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Will Clean Make Green?

Will-Clean-Make-Green-inline.jpg

Craig VanSandt, Associate Professor of Management,  
David W. Wilson Chair in Business Ethics

By: Craig VanSandt
Associate Professor of Management,
David W. Wilson Chair in Business Ethics

Volvo‘s recent announcement that all new auto models introduced in 2019 and beyond will be hybrids or all electric is a great example of firms‘ ability to (hopefully) do well financially by doing something good for the environment.

It is important to note, up front, that the "doing well by doing good" movement is not just about doing good. Rather, it explicitly incorporates doing well financially by doing something that benefits various stakeholders ("good"), as opposed to simply following the most expedient route in pursuit of maximizing short-term profits—a strategy that many corporations have taken all too often.

This is certainly not Volvo‘s first foray into the "doing good" realm of business. One of its engineers invented the three-point seatbelt in 1959, without patenting the design, in the belief that everybody should be safe.

In the 1960s, Volvo worked with orthopedic surgeons to create a design that would reduce driving-induced back pain. The company‘s cars have a long history of safety in accidents—its crash tests subject the autos to the same machinery that tests the structural integrity of buildings during earthquakes.

Although it is far too soon to know if Volvo‘s decision to phase out of the production of internal combustion engines will pay off financially (many analysts have expressed concern about the profitability of the move), long-term trends clearly suggest that is the direction the auto industry is headed.

Tesla, the American automaker that produces solely all-electric vehicles, recently surpassed both General Motors and Ford in market capitalization, even though it produces far fewer vehicles. Due at least partially to the recent scandal related to Volkswagen‘s emissions, sales of diesel autos in the UK dropped 15 percent in June 2017, compared to the previous year. Although diesel engines burn fuel more efficiently than gasoline motors, they emit many more nitrogen oxides.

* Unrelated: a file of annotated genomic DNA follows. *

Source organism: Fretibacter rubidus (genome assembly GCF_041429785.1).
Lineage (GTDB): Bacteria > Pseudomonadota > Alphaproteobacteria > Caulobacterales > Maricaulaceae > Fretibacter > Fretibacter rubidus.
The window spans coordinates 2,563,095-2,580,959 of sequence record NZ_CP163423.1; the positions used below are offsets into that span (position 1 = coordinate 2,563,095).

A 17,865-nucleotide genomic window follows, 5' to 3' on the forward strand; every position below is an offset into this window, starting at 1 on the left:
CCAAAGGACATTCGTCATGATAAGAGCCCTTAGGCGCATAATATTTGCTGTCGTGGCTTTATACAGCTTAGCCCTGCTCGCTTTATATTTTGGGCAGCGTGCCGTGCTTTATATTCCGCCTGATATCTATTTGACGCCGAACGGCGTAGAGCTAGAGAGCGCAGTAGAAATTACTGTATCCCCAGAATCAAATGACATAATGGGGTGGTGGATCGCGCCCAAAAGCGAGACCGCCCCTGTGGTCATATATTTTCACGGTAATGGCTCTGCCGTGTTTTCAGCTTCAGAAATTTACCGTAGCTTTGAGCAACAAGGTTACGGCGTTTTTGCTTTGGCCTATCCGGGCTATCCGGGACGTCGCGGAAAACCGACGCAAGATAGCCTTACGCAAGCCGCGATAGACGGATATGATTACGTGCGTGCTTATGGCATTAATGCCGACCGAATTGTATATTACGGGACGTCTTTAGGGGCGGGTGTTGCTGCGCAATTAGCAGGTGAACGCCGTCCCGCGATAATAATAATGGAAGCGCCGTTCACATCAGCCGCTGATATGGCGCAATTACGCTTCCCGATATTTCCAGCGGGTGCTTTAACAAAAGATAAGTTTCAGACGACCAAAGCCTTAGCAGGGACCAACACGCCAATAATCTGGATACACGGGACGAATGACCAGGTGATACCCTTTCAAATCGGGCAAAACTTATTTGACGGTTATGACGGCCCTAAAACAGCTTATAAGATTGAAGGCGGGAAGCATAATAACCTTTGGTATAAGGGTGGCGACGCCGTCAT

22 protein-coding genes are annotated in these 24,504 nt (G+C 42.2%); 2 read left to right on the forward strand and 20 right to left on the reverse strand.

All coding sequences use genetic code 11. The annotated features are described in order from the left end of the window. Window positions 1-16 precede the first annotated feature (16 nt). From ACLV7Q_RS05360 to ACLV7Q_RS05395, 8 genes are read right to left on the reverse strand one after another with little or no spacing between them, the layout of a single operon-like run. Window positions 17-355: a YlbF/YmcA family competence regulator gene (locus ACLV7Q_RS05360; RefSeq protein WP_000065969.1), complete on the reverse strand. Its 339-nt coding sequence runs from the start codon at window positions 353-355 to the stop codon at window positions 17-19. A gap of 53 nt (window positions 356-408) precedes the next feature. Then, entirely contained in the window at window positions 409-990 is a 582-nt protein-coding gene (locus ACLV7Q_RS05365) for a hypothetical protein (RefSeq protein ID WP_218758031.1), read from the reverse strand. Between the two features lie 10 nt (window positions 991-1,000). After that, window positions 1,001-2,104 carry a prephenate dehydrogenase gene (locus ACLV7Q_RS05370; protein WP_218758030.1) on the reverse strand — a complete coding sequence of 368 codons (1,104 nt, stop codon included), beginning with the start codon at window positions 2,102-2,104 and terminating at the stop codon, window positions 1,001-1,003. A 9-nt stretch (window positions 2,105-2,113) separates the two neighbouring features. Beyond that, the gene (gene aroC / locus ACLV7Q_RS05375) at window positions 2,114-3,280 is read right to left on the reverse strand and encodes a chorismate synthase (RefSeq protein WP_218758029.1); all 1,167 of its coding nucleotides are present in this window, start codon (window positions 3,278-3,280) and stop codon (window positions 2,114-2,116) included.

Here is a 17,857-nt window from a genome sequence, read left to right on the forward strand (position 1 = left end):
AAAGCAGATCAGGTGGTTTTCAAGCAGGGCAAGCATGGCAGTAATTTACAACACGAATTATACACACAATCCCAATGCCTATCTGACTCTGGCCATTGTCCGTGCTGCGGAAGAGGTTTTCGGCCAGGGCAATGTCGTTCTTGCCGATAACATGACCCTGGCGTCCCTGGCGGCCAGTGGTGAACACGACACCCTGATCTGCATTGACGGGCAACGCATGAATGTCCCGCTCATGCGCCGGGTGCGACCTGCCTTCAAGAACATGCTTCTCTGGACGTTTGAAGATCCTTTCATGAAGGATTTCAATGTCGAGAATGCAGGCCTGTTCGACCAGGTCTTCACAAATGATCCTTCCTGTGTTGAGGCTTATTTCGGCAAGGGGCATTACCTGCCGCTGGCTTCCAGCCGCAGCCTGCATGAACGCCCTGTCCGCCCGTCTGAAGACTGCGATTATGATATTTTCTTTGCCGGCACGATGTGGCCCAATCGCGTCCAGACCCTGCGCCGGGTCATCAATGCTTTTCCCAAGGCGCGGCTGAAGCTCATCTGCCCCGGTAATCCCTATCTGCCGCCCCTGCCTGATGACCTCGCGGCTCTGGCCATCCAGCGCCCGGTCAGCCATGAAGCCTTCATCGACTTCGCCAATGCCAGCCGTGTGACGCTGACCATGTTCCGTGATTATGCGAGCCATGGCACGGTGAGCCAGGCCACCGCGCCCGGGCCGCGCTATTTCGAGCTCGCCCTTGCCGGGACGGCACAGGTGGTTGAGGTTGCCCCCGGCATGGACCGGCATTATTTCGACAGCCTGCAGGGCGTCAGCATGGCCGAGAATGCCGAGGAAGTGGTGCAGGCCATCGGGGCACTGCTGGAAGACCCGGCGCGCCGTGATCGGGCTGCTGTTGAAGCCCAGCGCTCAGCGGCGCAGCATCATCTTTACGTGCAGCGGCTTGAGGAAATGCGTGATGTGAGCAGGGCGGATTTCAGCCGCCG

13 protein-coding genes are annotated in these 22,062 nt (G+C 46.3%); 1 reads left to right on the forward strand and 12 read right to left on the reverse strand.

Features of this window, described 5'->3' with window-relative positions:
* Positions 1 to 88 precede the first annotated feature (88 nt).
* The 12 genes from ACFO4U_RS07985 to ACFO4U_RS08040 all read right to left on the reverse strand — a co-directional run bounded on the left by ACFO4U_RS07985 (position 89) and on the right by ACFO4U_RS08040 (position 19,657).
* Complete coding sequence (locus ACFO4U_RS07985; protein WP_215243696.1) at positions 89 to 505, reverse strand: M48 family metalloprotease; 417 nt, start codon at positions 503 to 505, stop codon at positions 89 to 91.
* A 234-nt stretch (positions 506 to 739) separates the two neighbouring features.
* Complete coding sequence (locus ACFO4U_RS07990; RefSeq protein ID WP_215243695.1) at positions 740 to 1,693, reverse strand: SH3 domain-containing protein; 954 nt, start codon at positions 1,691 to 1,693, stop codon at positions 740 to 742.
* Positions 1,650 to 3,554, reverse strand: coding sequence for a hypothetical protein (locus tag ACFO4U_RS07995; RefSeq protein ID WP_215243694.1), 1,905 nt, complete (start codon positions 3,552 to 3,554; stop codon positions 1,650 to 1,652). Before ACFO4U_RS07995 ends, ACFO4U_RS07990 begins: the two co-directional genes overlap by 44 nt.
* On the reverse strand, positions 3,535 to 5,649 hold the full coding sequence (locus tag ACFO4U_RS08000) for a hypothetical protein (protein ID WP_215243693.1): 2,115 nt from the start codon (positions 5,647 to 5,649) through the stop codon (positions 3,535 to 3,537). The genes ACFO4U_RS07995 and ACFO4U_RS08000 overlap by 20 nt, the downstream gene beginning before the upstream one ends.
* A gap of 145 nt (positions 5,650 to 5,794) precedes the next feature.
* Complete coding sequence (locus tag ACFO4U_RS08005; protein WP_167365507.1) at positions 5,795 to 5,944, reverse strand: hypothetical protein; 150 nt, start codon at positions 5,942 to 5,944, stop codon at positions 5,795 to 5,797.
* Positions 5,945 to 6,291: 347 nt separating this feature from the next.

Worldwide, government policies send mixed messages to the auto industry. Some analysts speculate that Volvo‘s ownership by Zhejiang Geely Holding Group, a Chinese firm, contributed heavily to its decision to move toward electric cars. China‘s severe air pollution has prompted its government to push for stricter limits on auto emissions. China is already the largest market for battery powered cars. On the other hand, the U.S. market—the world‘s biggest—still produces large numbers of SUVs and pickup trucks, due in part to relatively low gasoline prices, and the current federal administration has not indicated interest in encouraging development of electric cars.

Admittedly, Volvo‘s decision to concentrate on electric vehicles comes relatively early in the industry‘s transition, although it may result in competitive advantages through advances in research and development. Along with cost reductions and learning curve benefits, Volvo also runs the risk of phasing out of the internal combustion market too soon.

Hakan Samuelsson, the CEO and president of Volvo,recognizes the risk involved, but wants to send a clear message to the market and supply chain. "This announcement marks the end of the solely combustion engine-powered car. This also means we won‘t be doing other things. We of course will not be developing completely new generations of combustion engines," he said. In keeping with its history of doing good, Volvo also wants to encourage suppliers to invest in battery technology and charging stations.

It is too early to tell if this move will prove profitable for the company, but it is clearly an example of big business trying to #makeadifference.

Posted on 12-Jan-18